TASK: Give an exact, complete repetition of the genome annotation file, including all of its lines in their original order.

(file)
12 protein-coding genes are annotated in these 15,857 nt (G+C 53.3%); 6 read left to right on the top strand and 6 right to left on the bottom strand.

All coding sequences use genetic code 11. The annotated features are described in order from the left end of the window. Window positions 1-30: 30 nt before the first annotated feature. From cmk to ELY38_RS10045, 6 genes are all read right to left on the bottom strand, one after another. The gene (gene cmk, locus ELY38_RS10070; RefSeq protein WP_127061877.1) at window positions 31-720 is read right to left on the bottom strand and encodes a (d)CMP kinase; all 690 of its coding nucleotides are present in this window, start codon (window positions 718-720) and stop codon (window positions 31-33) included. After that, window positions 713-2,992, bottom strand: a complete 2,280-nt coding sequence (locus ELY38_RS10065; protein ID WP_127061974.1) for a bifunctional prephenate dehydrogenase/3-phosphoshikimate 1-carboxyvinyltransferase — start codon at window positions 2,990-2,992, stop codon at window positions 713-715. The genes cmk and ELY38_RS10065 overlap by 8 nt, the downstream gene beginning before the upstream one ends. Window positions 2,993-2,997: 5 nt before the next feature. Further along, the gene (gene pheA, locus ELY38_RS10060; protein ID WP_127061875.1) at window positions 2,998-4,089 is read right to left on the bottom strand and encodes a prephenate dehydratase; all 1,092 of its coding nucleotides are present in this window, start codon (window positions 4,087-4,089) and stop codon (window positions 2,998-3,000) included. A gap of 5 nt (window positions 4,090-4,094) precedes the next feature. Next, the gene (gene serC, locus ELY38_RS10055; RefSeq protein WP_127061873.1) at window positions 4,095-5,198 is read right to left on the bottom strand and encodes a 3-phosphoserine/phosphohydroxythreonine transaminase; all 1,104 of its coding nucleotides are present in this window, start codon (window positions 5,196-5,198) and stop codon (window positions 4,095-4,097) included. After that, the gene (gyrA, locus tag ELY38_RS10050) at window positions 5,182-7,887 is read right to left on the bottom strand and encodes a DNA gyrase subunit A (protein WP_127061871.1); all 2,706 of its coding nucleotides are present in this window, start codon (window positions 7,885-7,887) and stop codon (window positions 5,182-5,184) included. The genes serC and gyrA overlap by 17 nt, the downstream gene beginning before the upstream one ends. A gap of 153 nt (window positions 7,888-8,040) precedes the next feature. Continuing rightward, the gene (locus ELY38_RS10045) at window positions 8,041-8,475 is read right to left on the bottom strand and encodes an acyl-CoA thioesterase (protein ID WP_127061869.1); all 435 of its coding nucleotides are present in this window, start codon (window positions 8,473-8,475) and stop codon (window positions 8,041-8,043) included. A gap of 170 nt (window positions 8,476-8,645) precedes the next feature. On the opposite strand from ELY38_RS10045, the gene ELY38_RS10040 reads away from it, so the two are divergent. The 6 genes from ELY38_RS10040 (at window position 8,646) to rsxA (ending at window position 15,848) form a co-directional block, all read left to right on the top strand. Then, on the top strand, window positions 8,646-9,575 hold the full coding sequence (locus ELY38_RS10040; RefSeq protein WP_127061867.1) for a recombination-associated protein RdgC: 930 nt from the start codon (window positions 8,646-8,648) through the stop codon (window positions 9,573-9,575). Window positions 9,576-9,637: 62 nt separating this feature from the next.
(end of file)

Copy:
12 protein-coding genes are annotated in these 15,857 nt (G+C 53.3%); 6 read left to right on the top strand and 6 right to left on the bottom strand.

All coding sequences use genetic code 11. The annotated features are described in order from the left end of the window. Window positions 1-30: 30 nt before the first annotated feature. From cmk to ELY38_RS10045, 6 genes are all read right to left on the bottom strand, one after another. The gene (gene cmk, locus ELY38_RS10070; RefSeq protein WP_127061877.1) at window positions 31-720 is read right to left on the bottom strand and encodes a (d)CMP kinase; all 690 of its coding nucleotides are present in this window, start codon (window positions 718-720) and stop codon (window positions 31-33) included. After that, window positions 713-2,992, bottom strand: a complete 2,280-nt coding sequence (locus ELY38_RS10065; protein ID WP_127061974.1) for a bifunctional prephenate dehydrogenase/3-phosphoshikimate 1-carboxyvinyltransferase — start codon at window positions 2,990-2,992, stop codon at window positions 713-715. The genes cmk and ELY38_RS10065 overlap by 8 nt, the downstream gene beginning before the upstream one ends. Window positions 2,993-2,997: 5 nt before the next feature. Further along, the gene (gene pheA, locus ELY38_RS10060; protein ID WP_127061875.1) at window positions 2,998-4,089 is read right to left on the bottom strand and encodes a prephenate dehydratase; all 1,092 of its coding nucleotides are present in this window, start codon (window positions 4,087-4,089) and stop codon (window positions 2,998-3,000) included. A gap of 5 nt (window positions 4,090-4,094) precedes the next feature. Next, the gene (gene serC, locus ELY38_RS10055; RefSeq protein WP_127061873.1) at window positions 4,095-5,198 is read right to left on the bottom strand and encodes a 3-phosphoserine/phosphohydroxythreonine transaminase; all 1,104 of its coding nucleotides are present in this window, start codon (window positions 5,196-5,198) and stop codon (window positions 4,095-4,097) included. After that, the gene (gyrA, locus tag ELY38_RS10050) at window positions 5,182-7,887 is read right to left on the bottom strand and encodes a DNA gyrase subunit A (protein WP_127061871.1); all 2,706 of its coding nucleotides are present in this window, start codon (window positions 7,885-7,887) and stop codon (window positions 5,182-5,184) included. The genes serC and gyrA overlap by 17 nt, the downstream gene beginning before the upstream one ends. A gap of 153 nt (window positions 7,888-8,040) precedes the next feature. Continuing rightward, the gene (locus ELY38_RS10045) at window positions 8,041-8,475 is read right to left on the bottom strand and encodes an acyl-CoA thioesterase (protein ID WP_127061869.1); all 435 of its coding nucleotides are present in this window, start codon (window positions 8,473-8,475) and stop codon (window positions 8,041-8,043) included. A gap of 170 nt (window positions 8,476-8,645) precedes the next feature. On the opposite strand from ELY38_RS10045, the gene ELY38_RS10040 reads away from it, so the two are divergent. The 6 genes from ELY38_RS10040 (at window position 8,646) to rsxA (ending at window position 15,848) form a co-directional block, all read left to right on the top strand. Then, on the top strand, window positions 8,646-9,575 hold the full coding sequence (locus ELY38_RS10040; RefSeq protein WP_127061867.1) for a recombination-associated protein RdgC: 930 nt from the start codon (window positions 8,646-8,648) through the stop codon (window positions 9,573-9,575). Window positions 9,576-9,637: 62 nt separating this feature from the next.